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Making Sense of the Fed’s Non-Taper - We Should Have Seen it Coming

By , Currency Strategist
19 September 2013 10:35 GMT

Talking Points:

- Global risk markets – stocks, emerging market bonds, high yield FX – are all rallying.

- FOMC meeting primes liquidity pump through at least December at $85B/month.

- The US Dollar’s rise is inevitable – so long as the economics warrant recently higher yields.

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INTRADAY PERFORMANCE UPDATE: 09:45 GMT

MAJORS

AUD

CAD

CHF

EUR

GBP

JPY

NZD

(vs USD)

-0.17%

+0.27%

+0.24%

+0.24%

-0.49%

-1.06%

+0.51%

Dow Jones FXCM Dollar Index (Ticker: USDOLLAR): +0.12% (-1.53%prior 5-days)

ASIA/EUROPE FOREX NEWS WRAP

The Dow Jones FXCM Dollar Index has hit fresh 3Q’13 lows and is now at its lowest levels since mid-June – support ahead of the June 19 FOMC meeting. That was the meeting that sparked summer speculation that the Fed would reduce its QE3 program “later in the year,” which more or less translated into September.

But that was then and this is now, and the Fed surprised market participants across the globe by choosing to maintain QE3 at $85B/month. (Global markets are loving the news: the Indonesian stock market rallied as far as +7.36% overnight before settling for a more modest +4.65%, if to highly the exuberance displayed.) Investors seem to be caught in a state of confusion over the Fed’s decision to maintain its current policy path. I find said logic to be flawed.

In recent months, there were clear signs that the labor market was stumbling, and recent softer inflation data had stoked concerns about broader economic weakness. In June, the Fed said it would be open to tapering QE3 dependent on incoming data. Incoming data – specifically for labor and inflation – hasn’t been screaming “taper QE3.”

In fact, the Fed did exactly what it said it would do – base decisions on incoming data, not some preset timeline to wind down stimulus as markets had expected. Some points to make on the data the Fed used to not taper QE3:

Making_Sense_of_the_Feds_Non-Taper_-_Should_Have_Seen_it_Coming_body_FED.jpg, Making Sense of the Fed's Non-Taper - We Should Have Seen it Coming

- Consumer Price Index 12-month average, May versus August (the most readily available data at the June and September meetings, respectively): +1.7% versus +1.7%.

- Conclusion: CPI remains below the Fed’s +2% yearly target, and it lacks upside momentum.

- Change in Nonfarm Payrolls 3-month average, May versus August: +172K versus +148K; 12-month average: +181K versus +184K.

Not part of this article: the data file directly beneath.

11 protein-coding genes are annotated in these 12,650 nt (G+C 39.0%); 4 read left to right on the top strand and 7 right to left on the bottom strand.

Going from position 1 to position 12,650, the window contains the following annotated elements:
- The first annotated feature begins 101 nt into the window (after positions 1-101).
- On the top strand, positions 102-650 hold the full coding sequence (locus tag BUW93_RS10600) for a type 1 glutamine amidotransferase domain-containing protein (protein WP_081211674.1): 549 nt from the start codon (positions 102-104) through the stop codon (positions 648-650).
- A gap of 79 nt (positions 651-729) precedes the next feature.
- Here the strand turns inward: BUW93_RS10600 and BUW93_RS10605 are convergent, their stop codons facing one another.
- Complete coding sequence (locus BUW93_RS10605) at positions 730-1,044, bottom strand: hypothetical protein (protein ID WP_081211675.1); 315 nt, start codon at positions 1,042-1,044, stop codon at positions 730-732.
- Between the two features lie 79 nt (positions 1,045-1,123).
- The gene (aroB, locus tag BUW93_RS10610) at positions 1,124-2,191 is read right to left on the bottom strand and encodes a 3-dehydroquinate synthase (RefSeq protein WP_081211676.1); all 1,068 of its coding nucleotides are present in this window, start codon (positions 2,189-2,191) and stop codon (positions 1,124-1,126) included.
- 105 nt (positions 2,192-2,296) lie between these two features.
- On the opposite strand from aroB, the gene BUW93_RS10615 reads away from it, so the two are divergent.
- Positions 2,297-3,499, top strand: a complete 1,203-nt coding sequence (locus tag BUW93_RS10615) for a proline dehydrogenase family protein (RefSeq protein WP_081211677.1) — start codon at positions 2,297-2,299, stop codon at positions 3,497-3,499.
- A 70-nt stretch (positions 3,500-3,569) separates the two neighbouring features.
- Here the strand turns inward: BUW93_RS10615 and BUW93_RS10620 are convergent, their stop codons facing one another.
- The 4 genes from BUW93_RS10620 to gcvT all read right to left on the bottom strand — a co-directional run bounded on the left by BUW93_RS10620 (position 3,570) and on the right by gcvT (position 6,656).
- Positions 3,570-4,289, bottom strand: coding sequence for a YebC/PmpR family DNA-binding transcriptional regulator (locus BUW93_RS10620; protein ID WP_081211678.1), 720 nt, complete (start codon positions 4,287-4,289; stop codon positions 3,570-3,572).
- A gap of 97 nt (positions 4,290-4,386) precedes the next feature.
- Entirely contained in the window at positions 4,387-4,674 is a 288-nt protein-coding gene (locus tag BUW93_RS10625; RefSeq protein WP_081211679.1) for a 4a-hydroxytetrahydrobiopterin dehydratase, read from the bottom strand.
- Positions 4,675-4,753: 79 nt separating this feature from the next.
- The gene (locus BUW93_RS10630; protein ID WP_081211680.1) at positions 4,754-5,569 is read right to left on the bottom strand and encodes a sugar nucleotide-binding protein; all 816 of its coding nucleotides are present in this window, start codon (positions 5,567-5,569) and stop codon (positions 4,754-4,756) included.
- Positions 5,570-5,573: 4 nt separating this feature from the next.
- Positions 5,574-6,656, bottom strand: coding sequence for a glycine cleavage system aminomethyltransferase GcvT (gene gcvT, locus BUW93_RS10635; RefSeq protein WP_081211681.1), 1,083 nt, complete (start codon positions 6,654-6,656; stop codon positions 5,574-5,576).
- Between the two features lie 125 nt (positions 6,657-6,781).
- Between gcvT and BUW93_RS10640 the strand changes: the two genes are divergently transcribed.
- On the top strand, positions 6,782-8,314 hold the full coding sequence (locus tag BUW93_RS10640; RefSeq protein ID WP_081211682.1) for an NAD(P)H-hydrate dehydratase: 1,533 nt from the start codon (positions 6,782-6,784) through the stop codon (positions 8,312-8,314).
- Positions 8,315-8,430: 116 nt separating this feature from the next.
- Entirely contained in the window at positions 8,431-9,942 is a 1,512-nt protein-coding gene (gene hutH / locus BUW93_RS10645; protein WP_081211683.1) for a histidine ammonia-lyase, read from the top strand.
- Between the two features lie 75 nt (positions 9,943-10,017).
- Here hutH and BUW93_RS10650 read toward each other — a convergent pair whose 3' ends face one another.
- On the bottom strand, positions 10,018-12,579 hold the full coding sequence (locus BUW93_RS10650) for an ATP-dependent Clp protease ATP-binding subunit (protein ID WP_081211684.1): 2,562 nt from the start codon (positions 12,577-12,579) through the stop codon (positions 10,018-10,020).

- Conclusion: the labor market is steady, but not strong.

The data the Fed has been watching - especially since June - has not shown signs of improvement. Incoming data didn't develop appropriately. Bond markets, then, have deceived investors the past few months, not the Fed. So when will the taper begin?

There is talk about tapering in October, but that makes little sense given that one of Chairman Bernanke’s main concerns – an intransigent Congress that has become a veritable drag on the economy – will come to flourish as Democrats and Republicans square off over the next debt limit debate.

A December taper seems more likely – but that of course will be contingent on inflation moving higher and jobs growth accelerating. Above all, that the key takeaway is that it will only take one or two strong, important data (Advance Retail Sales, NFPs) to revive taper speculation; and then the US Dollar can recover more broadly.

NZDUSD 5-minute Chart: September 18 to 19, 2013 Intraday

Making_Sense_of_the_Feds_Non-Taper_-_Should_Have_Seen_it_Coming_body_x0000_i1028.png, Making Sense of the Fed's Non-Taper - We Should Have Seen it Coming

Taking a look at European credit, the Euro has been boosted versus the US Dollar despite a drop in yields across the continent; US yields have dropped more over the past 24-hours, and widening yield differentials have proven to be EURUSD positive on Thursday.

The Italian 2-year note yield has decreased to 1.815% (-5.6-bps) while the Spanish 2-year note yield has decreased to 1.578% (-6.8-bps). Similarly, the Italian 10-year note yield has decreased to 4.314% (-8.2-bps) while the Spanish 10-year note yield has decreased to 4.347% (-4.4-bps); lower yields imply higher prices.

Read more: British Pound, Japanese Yen Rally Before FOMC – What to Watch For Today

ECONOMIC CALENDAR – UPCOMING NORTH AMERICAN SESSION

Making_Sense_of_the_Feds_Non-Taper_-_Should_Have_Seen_it_Coming_body_x0000_i1029.png, Making Sense of the Fed's Non-Taper - We Should Have Seen it Coming

See the DailyFX Economic Calendar for a full list, timetable, and consensus forecasts for upcoming economic indicators. Want the forecasts to appear right on your charts? Download the DailyFX News App.

--- Written by Christopher Vecchio, Currency Analyst

To contact Christopher Vecchio, e-mail cvecchio@dailyfx.com

Follow him on Twitter at @CVecchioFX

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19 September 2013 10:35 GMT